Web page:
Release Date: November 22nd, 2016
Publisher: Random House
Type: Adult Non-Fiction Biography
Summary: Drawing on previously unpublished papers, Victoria: The Queen is a new portrait of the real woman behind the myth—a story of love and heartbreak, of devotion and grief, of strength and resilience.
Fifth in line to the throne at the time of her birth, Victoria was an ordinary woman thrust into an extraordinary role. As a girl, she defied her mother’s meddling and an adviser’s bullying, forging an iron will of her own. As a teenage queen, she eagerly grasped the crown and relished the freedom it brought her. At twenty years old, she fell passionately in love with Prince Albert of Saxe-Coburg and Gotha, eventually giving birth to nine children. She loved sex and delighted in power. She was outspoken with her ministers, overstepping boundaries and asserting her opinions. After the death of her adored Albert, she began a controversial, intimate relationship with her servant John Brown. She survived eight assassination attempts over the course of her lifetime. And as science, technology, and democracy were dramatically reshaping the world, Victoria was a symbol of steadfastness and security—queen of a quarter of the world’s population at the height of the British Empire’s reach.
Drawing on sources that include revelations about Victoria’s relationship with John Brown, Julia Baird brings to life the story of a woman who struggled with so many of the things we do today: balancing work and family, raising children, navigating marital strife, losing parents, combating anxiety and self-doubt, finding an identity, searching for meaning.
This book came highly recommended to me by a coworker. She said that the writing was very readable for a biography and that she wished the author had written more books. I can't agree more! Julia Baird did an amazing thing with Victoria the Queen. I had previously seen the movie Young Victoria and I had seen the Doctor Who episode “Tooth and Claw” that featured am elderly Victoria. One featured a young, driven, mischievous woman who was a abused as a child yet was still fierce, laughed easily, and fell in love completely. I could not connect that woman with the old, grieving woman who was “not amused.” What had happened to completely change her? I knew it dealt with Albert's death but I didn't know how.
Baird's tome, because any other word won't do a book of this magnitude justice, is rich in details. The sheer amount of research that she had to do to create this masterpiece blows my mind. I also live that she has new information that had never been published widely before. Victoria is a queen who has been misconstrued for years. Baird cleared up a lot of these notions. She was given full access to everything. During her research she found some of the important things such as Victoria's relationship with John Brown that hadn't been published before. Baird published everything she could to complete Victoria's story despite the Royal archivists advising her not to. I think that because of this new information and the tasteful way Baird handled Victoria's entire life the biography was incredibly readable. In fact, I forgot that it wasn't a historical novel at times and it was hard to put down.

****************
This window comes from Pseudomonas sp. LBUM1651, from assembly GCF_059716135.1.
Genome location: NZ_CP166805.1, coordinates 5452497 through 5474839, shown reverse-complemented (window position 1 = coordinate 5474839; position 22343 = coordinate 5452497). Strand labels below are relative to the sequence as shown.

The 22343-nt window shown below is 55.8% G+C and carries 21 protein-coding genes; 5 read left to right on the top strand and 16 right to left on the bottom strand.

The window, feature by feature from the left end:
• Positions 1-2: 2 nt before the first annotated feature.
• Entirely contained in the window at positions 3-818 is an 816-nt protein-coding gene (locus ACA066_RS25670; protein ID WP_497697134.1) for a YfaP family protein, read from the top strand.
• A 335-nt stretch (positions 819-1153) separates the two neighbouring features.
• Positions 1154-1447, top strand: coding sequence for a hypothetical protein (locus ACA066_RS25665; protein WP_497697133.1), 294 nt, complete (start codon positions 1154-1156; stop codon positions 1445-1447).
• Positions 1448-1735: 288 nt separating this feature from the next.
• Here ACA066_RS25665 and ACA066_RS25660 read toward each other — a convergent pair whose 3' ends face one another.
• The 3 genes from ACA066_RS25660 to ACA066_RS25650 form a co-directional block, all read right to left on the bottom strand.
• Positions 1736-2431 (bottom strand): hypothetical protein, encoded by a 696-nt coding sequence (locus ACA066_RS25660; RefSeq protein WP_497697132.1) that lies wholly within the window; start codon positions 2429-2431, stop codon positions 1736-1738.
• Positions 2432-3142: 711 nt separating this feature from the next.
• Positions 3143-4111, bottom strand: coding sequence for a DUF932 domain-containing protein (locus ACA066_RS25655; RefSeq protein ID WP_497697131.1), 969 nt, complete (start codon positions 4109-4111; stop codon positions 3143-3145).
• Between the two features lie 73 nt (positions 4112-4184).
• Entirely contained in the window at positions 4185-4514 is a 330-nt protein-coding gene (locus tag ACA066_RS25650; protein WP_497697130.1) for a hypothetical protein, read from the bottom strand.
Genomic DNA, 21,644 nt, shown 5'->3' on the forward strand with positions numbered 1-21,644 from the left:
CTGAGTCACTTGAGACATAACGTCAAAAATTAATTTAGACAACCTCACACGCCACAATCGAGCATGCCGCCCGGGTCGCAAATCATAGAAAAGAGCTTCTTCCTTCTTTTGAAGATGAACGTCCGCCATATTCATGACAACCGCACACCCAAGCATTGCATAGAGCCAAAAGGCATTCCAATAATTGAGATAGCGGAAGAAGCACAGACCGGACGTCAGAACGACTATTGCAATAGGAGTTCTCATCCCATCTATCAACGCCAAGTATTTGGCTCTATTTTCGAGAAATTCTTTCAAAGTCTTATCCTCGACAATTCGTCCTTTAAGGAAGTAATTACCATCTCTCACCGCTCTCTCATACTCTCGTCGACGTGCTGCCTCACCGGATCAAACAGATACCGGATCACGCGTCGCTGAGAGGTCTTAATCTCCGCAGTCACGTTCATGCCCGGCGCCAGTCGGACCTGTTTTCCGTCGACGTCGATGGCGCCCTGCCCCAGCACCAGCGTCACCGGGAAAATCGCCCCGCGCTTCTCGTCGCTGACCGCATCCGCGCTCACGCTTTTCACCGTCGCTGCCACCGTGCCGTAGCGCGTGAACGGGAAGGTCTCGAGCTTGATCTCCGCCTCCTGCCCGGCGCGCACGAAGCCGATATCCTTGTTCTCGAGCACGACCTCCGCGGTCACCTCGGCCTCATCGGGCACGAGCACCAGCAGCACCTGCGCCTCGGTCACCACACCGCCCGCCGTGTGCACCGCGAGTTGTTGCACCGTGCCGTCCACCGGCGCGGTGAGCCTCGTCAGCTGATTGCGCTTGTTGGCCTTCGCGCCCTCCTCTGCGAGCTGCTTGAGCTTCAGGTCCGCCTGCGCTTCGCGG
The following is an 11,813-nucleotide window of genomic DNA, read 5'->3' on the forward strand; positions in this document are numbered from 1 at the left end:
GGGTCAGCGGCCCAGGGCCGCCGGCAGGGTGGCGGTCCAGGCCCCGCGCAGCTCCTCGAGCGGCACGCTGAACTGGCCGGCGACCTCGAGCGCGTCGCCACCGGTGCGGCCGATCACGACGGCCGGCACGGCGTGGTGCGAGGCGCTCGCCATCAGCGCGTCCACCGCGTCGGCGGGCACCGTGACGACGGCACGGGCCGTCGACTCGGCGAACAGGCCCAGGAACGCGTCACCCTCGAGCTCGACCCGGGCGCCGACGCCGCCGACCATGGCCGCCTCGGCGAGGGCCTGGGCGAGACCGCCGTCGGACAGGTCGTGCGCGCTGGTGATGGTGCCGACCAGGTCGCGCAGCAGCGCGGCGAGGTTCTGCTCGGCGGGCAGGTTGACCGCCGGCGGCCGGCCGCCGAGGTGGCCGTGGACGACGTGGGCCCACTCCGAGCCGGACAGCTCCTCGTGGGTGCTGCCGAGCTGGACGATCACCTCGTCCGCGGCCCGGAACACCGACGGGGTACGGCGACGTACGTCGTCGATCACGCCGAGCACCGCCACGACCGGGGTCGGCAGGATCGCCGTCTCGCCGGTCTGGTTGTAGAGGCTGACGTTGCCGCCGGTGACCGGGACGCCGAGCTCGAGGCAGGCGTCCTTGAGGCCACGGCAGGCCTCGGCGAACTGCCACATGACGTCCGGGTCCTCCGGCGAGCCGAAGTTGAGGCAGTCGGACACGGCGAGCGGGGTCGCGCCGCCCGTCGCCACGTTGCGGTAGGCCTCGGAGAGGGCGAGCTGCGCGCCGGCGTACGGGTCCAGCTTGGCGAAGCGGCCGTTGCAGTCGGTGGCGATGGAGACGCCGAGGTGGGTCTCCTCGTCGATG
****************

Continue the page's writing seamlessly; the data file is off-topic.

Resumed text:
Victoria led a magnificent life. A life that, unlike most, has distinct sections: childhood, teenage queen, life with Albert, life without him, life with Brown, and finally life without him. Each part of her life was equally important and fascinating. I was most interested in her life with and without Albert because I knew that she considered her time with him the most important of her life. Before marrying Albert, Victoria was insistent that she did not need a husband that, she was perfectly capable of managing the country all by herself. I admired that a woman dug her heels in and refused to do anything she didn't want to because she knew she was the most powerful woman in the world. She used that power to her advantage all of the time from keeping Lord Melbourne in office to marrying who she deemed worthy. All that changed when she married Albert though.
Baird paints a mixed picture of Albert. An extraordinary intellect who wanted power not just to have it but to use it to help the British people. At times I loved what he was trying to do for his adopted country but I was also annoyed that he just kept trying to take over the sovereign. His ambition was too much for his place at times, but his ethic and moral code was admirable. While Victoria was pregnant she went from not allowing him anywhere near anything to do with her work to basically handing everything over to him. During this period and for years after his death she insisted that he was the one who kept the country going because she simply couldn't due to being a woman. No, she allowed him to do it because she believed he was better than she. In the years following his death she belittled herself to make Albert seem larger than life and I don't believe it. Victoria was extraordinary in her own right. After decades without Albert, Victoria found her way back to being that headstrong young Queen. From talking to her troops to consoling fellow widows, she was an active monarch who had a hand in all things.
Baird's biography went into details about the good and the bad. She addressed rumors and misconceptions, she treated everything with the same critical non-biased eye that one expects from a great biography. At over 700 pages long (this includes the notes and introduction, the bibliography and index) it took me quite a while to read. As such, I found myself thinking about Victoria and her time often. Even if you only have the slightest interest in Victoria this biography is worth a read.